Most importantly, JiveX had the best mobile experience of all the platforms we talked to, both via responsive web and native apps. Having gotten to know the product team, I feel comfortable that they will hit it out of the park with mobile experience and general usability.
Here’s a sneak peak at what our community looks like. It’s called The Garage — cute, huh?
While a gold standard in communities with a pedigreed track record and market reputation, Lithium can be complex and pricey to set up and maintain. It’s a powerful product with features that have been honed over the years, but the level of customization necessary to stand it up and maintain wasn’t right for us at this time (again, a team of engineers behind you would be helpful if using Lithium).
At the time of our platform selection, Lithium was still largely Web-centric vs. mobile-first in its approach, and the mobile experience, which was our major sticking point, was weaker here than in other platforms.
Similar to Lithium, Salesforce Communities is a solid option with a pedigree in customer experience and worker productivity, and it has a whole suite of leading technologies built on the Salesforce platform. This means that there’s great potential and powerful integrations into existing technologies. If you’re a Salesforce shop, it’s worth checking out.
However, the Communities product was still in its early days as we were picking out our platform. Similar to Lithium, it’s pretty complex (and expensive) to set up and customize.
Salesforce Communities is a powerful platform for partner engagement and for anything that relies on Salesforce products – but for us, it was a bit too powerful.
My analysis of enterprise tools wouldn’t be complete if I didn’t caution against some downsides:
- Enterprise platforms tend to be complex and expensive, which can be daunting in terms of both the learning curve and the cost to bring to market.
- You are always at the mercy of the platform vendor’s roadmap, and larger vendor companies tend to have more internal and external politics (not a rule, just an observation).
- These politics often result in building too many features without the discipline of honing the existing offerings. The resulting complexity often leads to lowered adoption and engagement.
Bucket #2: “SMB”/Smaller platforms
While it’s a huge testament to Sidecar’s focus on community that I was empowered to pick the right platform — even if it wasn’t the cheapest — we had to check out some more modestly priced options.
We looked at lots of mid-tier “SMB” (small business) platforms, which were fantastic in their own way. But most of them seemed to focus on one aspect of community like content curation or link-sharing, while very few nailed a holistic experience.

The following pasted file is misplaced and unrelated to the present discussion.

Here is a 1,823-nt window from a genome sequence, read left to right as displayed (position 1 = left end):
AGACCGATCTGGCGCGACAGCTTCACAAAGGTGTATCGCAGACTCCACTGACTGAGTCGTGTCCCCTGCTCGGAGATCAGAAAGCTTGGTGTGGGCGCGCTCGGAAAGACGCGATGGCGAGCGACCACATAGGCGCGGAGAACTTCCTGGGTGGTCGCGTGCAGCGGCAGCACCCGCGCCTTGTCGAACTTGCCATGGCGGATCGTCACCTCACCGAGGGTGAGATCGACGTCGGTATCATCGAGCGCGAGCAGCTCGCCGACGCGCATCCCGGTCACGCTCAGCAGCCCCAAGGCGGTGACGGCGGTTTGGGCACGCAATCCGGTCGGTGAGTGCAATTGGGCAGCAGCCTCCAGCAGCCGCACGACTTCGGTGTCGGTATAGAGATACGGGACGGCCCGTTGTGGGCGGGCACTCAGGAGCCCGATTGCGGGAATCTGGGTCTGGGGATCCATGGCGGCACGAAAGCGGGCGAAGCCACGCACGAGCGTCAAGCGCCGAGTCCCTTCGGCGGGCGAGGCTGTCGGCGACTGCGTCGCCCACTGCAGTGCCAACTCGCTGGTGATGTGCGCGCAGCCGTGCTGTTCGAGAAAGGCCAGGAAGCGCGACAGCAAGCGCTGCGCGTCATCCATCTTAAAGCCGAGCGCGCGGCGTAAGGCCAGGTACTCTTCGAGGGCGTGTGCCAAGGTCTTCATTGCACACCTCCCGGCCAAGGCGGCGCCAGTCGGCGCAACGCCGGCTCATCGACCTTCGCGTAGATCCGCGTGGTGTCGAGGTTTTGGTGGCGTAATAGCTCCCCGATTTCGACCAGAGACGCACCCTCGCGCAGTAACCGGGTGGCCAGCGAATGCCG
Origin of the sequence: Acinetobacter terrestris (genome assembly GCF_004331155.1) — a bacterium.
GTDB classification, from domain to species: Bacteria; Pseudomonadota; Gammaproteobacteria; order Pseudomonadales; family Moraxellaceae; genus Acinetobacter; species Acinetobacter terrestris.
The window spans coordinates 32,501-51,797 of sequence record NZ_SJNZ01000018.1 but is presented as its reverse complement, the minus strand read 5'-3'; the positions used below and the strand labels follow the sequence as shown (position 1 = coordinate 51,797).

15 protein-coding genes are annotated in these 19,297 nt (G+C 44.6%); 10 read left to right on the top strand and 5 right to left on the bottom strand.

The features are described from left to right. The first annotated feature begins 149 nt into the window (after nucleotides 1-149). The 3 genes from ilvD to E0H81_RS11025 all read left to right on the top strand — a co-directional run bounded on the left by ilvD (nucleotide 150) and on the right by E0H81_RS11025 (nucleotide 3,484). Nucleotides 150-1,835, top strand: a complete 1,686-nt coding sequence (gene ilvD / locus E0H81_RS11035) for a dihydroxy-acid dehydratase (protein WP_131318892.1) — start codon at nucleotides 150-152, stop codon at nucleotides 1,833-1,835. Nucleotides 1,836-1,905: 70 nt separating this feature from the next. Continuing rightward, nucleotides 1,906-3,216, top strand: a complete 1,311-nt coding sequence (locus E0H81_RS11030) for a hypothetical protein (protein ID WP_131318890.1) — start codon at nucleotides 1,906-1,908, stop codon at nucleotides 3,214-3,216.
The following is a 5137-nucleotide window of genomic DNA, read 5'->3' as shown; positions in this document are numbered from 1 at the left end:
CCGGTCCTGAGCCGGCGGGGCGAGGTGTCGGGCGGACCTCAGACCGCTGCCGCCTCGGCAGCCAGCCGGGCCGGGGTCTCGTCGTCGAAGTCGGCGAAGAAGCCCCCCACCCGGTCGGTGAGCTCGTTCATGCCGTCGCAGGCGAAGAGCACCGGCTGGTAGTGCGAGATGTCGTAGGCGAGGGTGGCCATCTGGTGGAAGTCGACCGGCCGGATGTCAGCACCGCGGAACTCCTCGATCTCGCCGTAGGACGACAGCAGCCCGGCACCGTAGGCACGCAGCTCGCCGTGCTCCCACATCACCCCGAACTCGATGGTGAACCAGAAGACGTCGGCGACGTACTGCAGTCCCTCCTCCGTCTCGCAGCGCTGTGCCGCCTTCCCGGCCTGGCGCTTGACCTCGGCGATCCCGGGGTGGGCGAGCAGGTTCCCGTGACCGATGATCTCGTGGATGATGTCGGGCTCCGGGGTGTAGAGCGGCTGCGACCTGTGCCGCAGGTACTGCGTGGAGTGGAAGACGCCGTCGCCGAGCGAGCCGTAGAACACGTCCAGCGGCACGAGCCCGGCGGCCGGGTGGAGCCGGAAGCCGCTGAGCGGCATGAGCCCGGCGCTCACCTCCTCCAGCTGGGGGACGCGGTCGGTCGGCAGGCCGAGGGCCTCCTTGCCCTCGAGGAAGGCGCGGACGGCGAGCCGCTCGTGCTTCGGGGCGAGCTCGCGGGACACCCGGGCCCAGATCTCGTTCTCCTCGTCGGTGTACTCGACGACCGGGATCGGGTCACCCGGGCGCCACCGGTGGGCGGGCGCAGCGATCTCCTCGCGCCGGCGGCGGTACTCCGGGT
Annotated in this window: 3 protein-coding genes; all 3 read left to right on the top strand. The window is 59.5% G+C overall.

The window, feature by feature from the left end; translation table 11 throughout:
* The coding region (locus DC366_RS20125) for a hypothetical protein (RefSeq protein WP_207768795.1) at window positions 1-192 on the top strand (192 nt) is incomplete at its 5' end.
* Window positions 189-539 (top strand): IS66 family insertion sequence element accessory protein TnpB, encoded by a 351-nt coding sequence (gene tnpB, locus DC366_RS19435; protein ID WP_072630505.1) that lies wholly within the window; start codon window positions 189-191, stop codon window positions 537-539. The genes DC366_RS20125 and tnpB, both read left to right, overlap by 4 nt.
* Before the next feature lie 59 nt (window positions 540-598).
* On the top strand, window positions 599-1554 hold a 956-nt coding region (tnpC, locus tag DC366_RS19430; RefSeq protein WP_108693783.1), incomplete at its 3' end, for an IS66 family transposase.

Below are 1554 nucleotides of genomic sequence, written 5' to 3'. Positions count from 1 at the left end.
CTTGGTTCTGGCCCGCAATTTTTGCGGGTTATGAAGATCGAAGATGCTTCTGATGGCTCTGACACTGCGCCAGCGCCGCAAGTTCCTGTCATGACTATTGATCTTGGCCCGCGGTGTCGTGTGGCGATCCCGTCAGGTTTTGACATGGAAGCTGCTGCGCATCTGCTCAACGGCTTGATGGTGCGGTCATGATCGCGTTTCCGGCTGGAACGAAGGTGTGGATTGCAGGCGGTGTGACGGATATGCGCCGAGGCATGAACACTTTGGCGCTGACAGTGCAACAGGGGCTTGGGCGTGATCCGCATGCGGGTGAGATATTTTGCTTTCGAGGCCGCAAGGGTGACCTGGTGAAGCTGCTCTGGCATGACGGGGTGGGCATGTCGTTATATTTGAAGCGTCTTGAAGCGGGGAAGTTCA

GetSatisfaction, for instance, is fantastic for support, Q&A and ideation. While it’s a solid performer, it ended up not supporting a lot of our other use cases.
One platform that seemed to hold promise, and one that I’ll be tracking going forward, is Discourse. Featuring an updated UI and more modern interaction flows, it’s not yet open for commercial use, as of the time of this writing.
You can, however, implement a Discourse forum on your own servers for free, as the code is open-sourced.
Bucket #3: Build yourself
Looking at platforms, it was clear that the only way to get 100% of what we wanted – and none of what we didn’t – was to build our own. For this option, we considered Drupal Commons via Acquia. The promise of not being beholden to another company’s roadmap and working with an open-source platform with an entire community of developers behind it was very seductive.
However, building our own was ultimately not a workable option for the following reasons:
- When you consider costs all-in, building your own is actually more expensive than going with a seemingly expensive platform. You have to consider upkeep, future upgrades, development, and all the things that can go wrong that will keep you over budget and over timeline.
- Depending on your implementation, it could also slow down your time to market. We were up and running with JiveX within a month, and a best-case scenario for a build-your-own MVP was going to take 3 months.
- The most dangerous risk of all: taking your attention away from the job of building, nurturing, and managing the community to managing a software product.
Overall observations and tips
To get your vendor selection off the ground, have a very clear goal and know how your community wants to interact with you and with each other. Start small, start free. Test your hypotheses, observe, and learn.
Many platforms come with slick demos and presentations, shiny customer showcases, and transformative visions delivered by polished salespeople. You will undoubtedly be seduced, but you must ask yourself – and your sales rep – what it realistically takes to get to the state of a shiny showcase company.
Don’t rely solely on the references given to you during the sales process. Talk to as many community professionals as you can who run platforms you are thinking about. Make sure to check out admin consoles and ask yourself if you can use it daily and train other people on it. I asked many people to show me Jive and Lithium from the inside.
And, just as importantly, you need to look at vendor selection as a long-term relationship. As a community practitioner, you should know that the key ingredient in a relationship is trust.
Do you trust these people to help deliver your vision? How can you help each other deliver on what’s important to you? If you build a great relationship, see if you can partner up with the product folks to understand or influence the roadmap.
And a word to the vendors
Please get some buy-in and feedback from community builders, instead of just listening to the institutional buyer. Otherwise, you’re leaving the door wide open for a group of smart community builders to get together and build the right product for them. Another word of advice: think mobile first, and simplify, simplify, simplify!
Leave me a comment if you have further questions about platform selection and options. Perhaps we can explore them in future follow-up articles!